Could President Trump be impeached and removed from office — but still reelected?

Kate MurphyProducer


What happens when a presidential impeachment inquiry runs into a presidential election year? The United States in uncharted territory.

The Iowa caucus, the first vote that will be cast for president in 2020, is three months away. President Trump is running for reelection — unlike the last two presidents who faced impeachment, Richard Nixon and Bill Clinton, who were both in their second terms. Never before has the United States had a president who was in a position to be reelected after impeachment — let alone convicted and removed from office, should that happen. But even in the hypothetical worst-case scenario, President Trump could still be reelected.

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The House of Representatives is beginning the public phase of its impeachment inquiry with the release of transcripts of previously secret testimony and then public hearings Wednesday, Thursday and Friday. If the House votes articles of impeachment, there will be a trial in the Senate. 

Three other presidents have faced formal impeachment inquiries: Nixon, Clinton and Andrew Johnson. But none was convicted and removed from office. Johnson, who became president after the death of Abraham Lincoln, wasn’t nominated for another term. Richard Nixon resigned in his second term before the House of Representatives held an impeachment vote. Clinton survived his Senate trial and served out his second term in office. 

So would it be possible for Trump to be removed from office through the impeachment process, only to be reelected to the White House for a second term? 

“In theory it would be,” says Frank O. Bowman III, a constitutional law expert and professor at the University of Missouri and author of “High Crimes and Misdemeanors: A History of Impeachment for the Age of Trump.” Bowman says, “The American constitution provides for only two remedies or punishments if someone is impeached by the House and convicted by the Senate. And those are removal from whatever office the defendant holds and also potential disqualification from ever again holding what the Constitution calls an office of honor or profit. Essentially any other federal office.”

But there’s a little-known constitutional rule that would allow Trump to be reelected and essentially hold office again if he were impeached, convicted and removed from office.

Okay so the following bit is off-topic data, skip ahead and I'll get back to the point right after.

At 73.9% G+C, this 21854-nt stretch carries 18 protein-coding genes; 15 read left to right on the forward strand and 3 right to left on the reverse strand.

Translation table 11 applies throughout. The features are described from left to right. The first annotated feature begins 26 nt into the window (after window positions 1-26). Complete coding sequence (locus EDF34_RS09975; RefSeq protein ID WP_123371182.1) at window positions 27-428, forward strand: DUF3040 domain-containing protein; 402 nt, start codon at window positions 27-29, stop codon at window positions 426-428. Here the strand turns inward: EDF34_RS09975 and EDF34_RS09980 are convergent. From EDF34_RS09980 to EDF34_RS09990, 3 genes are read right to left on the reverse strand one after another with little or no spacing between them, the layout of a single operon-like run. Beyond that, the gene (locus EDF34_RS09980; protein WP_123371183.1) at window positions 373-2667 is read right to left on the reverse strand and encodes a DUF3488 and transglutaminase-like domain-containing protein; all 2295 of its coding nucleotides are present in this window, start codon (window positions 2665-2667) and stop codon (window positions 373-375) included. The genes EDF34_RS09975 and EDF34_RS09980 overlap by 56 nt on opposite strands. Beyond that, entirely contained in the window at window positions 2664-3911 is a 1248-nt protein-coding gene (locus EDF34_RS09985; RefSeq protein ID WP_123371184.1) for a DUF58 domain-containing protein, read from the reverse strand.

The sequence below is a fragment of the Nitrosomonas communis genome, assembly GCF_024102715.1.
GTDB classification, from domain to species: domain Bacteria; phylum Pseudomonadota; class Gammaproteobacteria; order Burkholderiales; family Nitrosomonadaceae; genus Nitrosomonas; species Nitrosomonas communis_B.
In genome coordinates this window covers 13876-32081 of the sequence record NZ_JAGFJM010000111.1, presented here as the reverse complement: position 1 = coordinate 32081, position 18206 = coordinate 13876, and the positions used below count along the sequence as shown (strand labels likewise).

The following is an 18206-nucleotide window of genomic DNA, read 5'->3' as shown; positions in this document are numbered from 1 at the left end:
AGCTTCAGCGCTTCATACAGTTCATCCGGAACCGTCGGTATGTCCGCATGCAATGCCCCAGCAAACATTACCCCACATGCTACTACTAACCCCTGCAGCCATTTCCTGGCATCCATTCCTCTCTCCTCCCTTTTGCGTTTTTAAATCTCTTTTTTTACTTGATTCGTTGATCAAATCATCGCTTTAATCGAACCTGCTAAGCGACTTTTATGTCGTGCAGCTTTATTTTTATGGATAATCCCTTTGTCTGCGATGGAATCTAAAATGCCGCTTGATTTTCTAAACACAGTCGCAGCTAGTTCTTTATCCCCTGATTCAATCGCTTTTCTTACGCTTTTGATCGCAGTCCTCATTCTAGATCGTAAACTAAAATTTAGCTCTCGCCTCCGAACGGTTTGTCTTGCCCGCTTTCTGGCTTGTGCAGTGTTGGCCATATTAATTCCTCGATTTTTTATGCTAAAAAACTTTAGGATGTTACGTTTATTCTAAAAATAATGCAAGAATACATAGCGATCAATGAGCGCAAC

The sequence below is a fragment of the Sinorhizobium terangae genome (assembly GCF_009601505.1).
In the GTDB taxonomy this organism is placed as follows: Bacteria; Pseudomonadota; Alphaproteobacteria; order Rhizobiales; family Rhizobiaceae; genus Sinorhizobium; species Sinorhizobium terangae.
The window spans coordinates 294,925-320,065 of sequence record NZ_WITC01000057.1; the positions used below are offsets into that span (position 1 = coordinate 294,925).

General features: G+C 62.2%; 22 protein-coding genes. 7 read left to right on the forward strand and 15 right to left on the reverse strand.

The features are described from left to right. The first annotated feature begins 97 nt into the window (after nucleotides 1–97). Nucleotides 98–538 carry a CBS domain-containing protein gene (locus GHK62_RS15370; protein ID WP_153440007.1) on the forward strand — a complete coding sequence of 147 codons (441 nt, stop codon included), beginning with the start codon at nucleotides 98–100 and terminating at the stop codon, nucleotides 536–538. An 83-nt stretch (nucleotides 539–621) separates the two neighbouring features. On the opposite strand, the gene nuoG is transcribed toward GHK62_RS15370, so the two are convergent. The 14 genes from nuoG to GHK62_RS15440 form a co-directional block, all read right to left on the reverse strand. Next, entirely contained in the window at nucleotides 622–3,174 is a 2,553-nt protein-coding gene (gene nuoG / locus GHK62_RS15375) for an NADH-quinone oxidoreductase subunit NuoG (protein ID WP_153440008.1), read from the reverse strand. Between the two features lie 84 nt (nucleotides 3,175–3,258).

“If the president were convicted, but either the Senate decided not to hold a disqualification vote, or the disqualification vote failed, in theory the president could run again,” says Bowman.

The specific section of the Constitution Bowman is referring to is Article I, Section 3, Clause 7, which states: “Judgment in Cases of Impeachment shall not extend further than to removal from Office, and disqualification to hold and enjoy any Office of honor, Trust or Profit under the United States.”

Technically, the Constitution does not mandate that the Senate hold a second vote to disqualify an elected official from holding future office. Rather, it’s up to the Senate to decide if there’s a vote at all. If there is, it would require a majority vote, rather than the two-thirds required to convict on articles of impeachment.

One official who notably benefited from the Senate’s decision not to hold a disqualification was federal Judge Alcee Hastings. In 1989, he was impeached and convicted by the Senate for accepting a bribe. But the Senate decided not to hold the additional disqualification vote.

“As a result of which, ex-Judge Hastings went back down to Florida, where he’s from, and a couple years later ran for Congress and won,” says Bowman. Hastings was elected to the House of Representatives in 1992 and has served in Congress ever since because that disqualification vote was never taken. Bowman says, “So in theory that could happen with the president as well, and so a president who was convicted could run again and could in theory be elected and serve.”

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